Batman Eternal 10

batman eternal 10

Today, Shelby leads a discussion on Batman Eternal 10, originally released June 11th, 2014.

Shelby: I have some friends who are legitimate circus performers, one a pole dancer and the other a trapeze artist, and so I naturally have attended a cabaret-style circus performance held in an old warehouse. It was exactly as awesome as it sounds, with acrobats of every flavor, a hoop dancer, clowns, and a juggler. This guy was incredible, he used a rainbow array of balls that lit up, and they shut off all the lights in the place so all we could see were the glowing orbs and the trails they left behind. Comic books aren’t totally dissimilar; we don’t see the creators specifically, just the art they leave for us. Also, sometimes it feels like a team is juggling waaaaaaay too many ideas, and it’s only a matter of time before things fall apart.

Catwoman is in the hands of Falcone, who has all sorts of nasty things planned. Unfortunately for him, Professor Pyg has even nastier things in store for the man who blew up his lab, and soon we have a hostage situation. Batman rushes in, and is able to save Catwoman and defeat Pyg just before the cops rush in (thanks to a slight delay from Jason Bard). Catwoman reveals the one bit of info Falcone let slip; he’s not the guy in charge, there’s someone in the shadows pulling his strings.

the real enemy

It’s rather astounding to me the number of objects Scott Snyder, James Tynion, John Layman, Ray Fawkes, and Tim Seeley are keeping in the air in this book. There’s Falcone, the train incident, Jim Gordon’s incarceration, Professor Pyg and his barnyard gang, Catwoman and the Underground, Harper Row and her brother, the nanotech-thing Red Robin discovered, Batman’s trip to Hong Kong, Alfred’s super-spy daugher, the scary stuff going on below Arkham, Batgirl’s trip to South America (?), and Red Hood’s task of following her there. Am I missing anything? Oh yeah, Stephanie Brown, on the lam and sleeping in libraries so her parents don’t kill her. Heads up, Steph: if your dad’s alter-ego is, “Cluemaster,” he’s probably going to have a pretty easy time tracking down your IP address when you post about him in your blog. You may want to consider switching library branches.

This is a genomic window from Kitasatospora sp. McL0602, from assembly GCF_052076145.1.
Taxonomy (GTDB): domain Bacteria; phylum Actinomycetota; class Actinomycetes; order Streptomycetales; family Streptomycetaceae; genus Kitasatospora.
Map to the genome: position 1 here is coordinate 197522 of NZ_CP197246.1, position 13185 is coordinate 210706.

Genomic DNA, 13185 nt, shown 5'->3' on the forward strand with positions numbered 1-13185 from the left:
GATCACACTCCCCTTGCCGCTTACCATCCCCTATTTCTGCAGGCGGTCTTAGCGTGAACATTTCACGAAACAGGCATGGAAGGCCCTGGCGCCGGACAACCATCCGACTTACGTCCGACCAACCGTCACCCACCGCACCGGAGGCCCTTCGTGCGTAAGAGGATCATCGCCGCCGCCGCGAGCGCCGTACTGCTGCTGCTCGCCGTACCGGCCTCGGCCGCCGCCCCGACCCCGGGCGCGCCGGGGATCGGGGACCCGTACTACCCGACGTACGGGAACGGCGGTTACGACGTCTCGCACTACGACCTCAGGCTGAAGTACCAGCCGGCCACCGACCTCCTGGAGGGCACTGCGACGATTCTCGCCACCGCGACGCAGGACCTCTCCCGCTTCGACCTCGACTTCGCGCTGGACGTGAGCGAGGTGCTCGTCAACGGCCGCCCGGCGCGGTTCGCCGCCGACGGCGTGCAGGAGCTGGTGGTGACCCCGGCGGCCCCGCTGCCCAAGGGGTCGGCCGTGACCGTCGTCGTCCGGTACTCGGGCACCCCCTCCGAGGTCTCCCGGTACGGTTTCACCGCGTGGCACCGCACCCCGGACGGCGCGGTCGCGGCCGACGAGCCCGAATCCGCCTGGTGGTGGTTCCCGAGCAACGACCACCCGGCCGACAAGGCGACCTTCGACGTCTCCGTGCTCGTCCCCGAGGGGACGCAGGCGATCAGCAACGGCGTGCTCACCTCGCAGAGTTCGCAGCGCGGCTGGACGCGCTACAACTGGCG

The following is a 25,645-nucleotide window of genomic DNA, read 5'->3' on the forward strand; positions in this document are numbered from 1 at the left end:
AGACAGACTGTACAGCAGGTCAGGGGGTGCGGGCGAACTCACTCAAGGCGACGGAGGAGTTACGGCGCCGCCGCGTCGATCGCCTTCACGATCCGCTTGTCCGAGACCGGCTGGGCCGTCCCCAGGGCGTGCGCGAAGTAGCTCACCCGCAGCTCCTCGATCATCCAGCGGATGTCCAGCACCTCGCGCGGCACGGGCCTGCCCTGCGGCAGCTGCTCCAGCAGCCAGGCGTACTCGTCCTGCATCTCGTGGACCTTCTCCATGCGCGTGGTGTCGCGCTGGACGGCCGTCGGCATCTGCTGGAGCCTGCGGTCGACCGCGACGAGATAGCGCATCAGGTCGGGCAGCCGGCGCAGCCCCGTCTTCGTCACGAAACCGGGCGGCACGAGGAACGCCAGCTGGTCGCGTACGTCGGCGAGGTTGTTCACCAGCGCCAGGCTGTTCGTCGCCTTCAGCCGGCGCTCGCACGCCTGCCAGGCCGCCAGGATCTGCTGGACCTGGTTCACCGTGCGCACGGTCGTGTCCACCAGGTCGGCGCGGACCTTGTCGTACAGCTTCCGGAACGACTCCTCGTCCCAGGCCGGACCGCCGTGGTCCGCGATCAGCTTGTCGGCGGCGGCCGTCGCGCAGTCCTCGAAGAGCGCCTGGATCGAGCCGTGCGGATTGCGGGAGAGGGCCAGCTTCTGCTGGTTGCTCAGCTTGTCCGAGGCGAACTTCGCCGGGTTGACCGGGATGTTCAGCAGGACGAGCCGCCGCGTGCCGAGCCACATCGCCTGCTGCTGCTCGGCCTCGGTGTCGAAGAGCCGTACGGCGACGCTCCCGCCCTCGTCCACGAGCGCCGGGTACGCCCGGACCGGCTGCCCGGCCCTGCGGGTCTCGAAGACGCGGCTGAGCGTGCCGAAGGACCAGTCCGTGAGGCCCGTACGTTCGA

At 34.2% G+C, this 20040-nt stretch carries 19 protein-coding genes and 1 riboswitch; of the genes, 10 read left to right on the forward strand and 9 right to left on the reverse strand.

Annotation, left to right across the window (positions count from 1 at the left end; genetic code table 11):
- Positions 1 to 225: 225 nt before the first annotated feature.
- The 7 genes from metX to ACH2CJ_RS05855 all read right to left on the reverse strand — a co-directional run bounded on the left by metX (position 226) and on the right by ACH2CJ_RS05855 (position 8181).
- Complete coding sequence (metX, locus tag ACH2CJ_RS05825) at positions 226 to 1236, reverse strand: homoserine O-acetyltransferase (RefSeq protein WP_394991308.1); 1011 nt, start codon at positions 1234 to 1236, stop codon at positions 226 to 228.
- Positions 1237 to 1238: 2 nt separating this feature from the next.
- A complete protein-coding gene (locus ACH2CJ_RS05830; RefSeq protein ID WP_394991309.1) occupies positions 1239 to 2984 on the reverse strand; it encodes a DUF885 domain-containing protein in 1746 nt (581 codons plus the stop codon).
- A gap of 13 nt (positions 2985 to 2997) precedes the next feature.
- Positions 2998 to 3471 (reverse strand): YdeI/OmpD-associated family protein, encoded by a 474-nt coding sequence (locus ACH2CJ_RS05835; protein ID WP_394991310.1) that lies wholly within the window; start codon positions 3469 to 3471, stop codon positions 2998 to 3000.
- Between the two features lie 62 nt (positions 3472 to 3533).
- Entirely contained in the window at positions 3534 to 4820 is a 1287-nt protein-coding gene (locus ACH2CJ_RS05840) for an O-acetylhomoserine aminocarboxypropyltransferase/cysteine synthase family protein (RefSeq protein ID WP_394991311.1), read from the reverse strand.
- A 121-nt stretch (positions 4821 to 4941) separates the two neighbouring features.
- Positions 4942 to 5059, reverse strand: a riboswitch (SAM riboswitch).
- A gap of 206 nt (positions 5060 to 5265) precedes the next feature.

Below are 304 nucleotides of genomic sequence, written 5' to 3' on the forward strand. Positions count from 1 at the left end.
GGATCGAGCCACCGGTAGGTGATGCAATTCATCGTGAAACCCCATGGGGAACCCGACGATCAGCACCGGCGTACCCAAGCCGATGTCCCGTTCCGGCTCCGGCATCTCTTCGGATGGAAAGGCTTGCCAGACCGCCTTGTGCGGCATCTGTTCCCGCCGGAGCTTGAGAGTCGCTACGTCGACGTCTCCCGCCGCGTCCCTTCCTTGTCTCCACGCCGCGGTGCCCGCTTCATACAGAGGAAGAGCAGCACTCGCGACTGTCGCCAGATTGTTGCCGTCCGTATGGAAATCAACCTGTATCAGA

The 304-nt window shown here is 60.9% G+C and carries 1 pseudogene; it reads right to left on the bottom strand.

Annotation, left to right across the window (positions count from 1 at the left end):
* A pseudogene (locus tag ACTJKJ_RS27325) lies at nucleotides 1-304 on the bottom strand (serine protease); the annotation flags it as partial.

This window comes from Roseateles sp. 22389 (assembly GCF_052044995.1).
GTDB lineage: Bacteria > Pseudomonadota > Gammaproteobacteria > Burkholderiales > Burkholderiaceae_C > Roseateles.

Riccardo Burchielli takes over art duty from Guillem March this issue, with mixed results. It’s really only mixed because I like March a lot, not because Burchielli isn’t a strong artist himself. He tends towards these sort of watercolor-wash backgrounds, which both focus the scene on the characters instead of the setting and give everything a moody, ethereal tone. I especially love his take on Pyg and his animal-headed henchmen.

the gang's all here

 

If Rob Zombie made a horror-western flick, this is what it would look like when the band of outlaws came to town. One big problem I have with the art this issue, though, is the cover by March. It features the most ridiculous, broke-back, disproportionate Catwoman I’ve seen in a long time. It’s bad enough that, were I a normal reader, I might have just bailed on this series all together.